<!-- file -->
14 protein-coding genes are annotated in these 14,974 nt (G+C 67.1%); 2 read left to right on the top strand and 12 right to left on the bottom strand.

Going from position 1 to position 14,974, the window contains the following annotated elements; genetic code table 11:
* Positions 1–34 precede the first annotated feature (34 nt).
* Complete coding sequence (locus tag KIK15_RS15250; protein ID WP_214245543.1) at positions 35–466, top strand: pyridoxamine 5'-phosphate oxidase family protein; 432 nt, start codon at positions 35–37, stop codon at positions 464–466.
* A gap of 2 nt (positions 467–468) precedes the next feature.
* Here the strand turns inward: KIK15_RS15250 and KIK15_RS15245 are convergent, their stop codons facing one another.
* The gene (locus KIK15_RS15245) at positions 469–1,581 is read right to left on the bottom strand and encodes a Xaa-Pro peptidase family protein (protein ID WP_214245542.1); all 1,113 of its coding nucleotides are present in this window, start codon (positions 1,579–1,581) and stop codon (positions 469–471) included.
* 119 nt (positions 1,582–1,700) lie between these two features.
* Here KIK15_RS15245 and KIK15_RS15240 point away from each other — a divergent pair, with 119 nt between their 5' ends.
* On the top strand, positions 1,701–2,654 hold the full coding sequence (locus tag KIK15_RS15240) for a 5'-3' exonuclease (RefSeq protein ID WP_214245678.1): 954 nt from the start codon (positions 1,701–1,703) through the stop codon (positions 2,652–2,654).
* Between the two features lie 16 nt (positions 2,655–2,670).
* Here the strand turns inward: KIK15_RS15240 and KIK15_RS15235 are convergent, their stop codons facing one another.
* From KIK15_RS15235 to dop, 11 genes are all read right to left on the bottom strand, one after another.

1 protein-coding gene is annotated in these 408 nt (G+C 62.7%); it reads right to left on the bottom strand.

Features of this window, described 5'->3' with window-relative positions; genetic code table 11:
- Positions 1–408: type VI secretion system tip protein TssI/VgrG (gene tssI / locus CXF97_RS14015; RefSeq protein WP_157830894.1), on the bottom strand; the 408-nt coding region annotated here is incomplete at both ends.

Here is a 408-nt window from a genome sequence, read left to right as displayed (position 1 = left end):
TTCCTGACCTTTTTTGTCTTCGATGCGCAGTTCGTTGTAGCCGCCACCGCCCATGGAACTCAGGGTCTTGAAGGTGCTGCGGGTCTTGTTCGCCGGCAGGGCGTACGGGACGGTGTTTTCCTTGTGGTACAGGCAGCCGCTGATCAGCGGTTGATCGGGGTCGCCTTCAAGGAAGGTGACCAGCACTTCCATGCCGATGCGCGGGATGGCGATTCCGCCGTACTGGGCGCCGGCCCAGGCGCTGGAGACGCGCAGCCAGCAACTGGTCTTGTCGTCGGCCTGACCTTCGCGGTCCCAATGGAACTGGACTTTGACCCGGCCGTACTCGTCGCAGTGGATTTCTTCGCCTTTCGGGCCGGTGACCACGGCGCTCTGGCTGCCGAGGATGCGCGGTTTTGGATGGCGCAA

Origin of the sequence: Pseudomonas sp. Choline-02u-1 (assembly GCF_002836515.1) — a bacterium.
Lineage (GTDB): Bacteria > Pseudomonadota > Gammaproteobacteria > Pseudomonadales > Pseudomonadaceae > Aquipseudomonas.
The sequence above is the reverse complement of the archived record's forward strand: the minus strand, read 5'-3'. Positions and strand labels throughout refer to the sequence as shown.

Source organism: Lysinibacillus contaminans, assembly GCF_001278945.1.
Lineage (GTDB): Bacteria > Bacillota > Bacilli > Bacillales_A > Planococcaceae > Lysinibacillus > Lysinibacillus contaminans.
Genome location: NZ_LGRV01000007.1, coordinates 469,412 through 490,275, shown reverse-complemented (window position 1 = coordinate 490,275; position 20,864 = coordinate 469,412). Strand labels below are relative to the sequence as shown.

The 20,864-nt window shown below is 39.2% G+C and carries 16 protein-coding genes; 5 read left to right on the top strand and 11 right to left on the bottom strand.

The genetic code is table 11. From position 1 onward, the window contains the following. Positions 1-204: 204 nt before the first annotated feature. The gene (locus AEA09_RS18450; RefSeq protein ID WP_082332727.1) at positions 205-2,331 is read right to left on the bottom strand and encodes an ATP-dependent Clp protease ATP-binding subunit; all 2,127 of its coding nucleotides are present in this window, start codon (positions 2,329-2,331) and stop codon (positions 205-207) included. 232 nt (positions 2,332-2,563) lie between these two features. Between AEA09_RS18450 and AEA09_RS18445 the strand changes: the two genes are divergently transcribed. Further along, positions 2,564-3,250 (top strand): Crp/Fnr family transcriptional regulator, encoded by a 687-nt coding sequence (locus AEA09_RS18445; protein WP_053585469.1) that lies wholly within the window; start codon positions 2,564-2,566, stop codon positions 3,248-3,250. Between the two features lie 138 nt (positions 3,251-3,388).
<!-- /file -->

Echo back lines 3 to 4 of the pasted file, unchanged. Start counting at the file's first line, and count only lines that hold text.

* Positions 1–34 precede the first annotated feature (34 nt).
* Complete coding sequence (locus tag KIK15_RS15250; protein ID WP_214245543.1) at positions 35–466, top strand: pyridoxamine 5'-phosphate oxidase family protein; 432 nt, start codon at positions 35–37, stop codon at positions 464–466.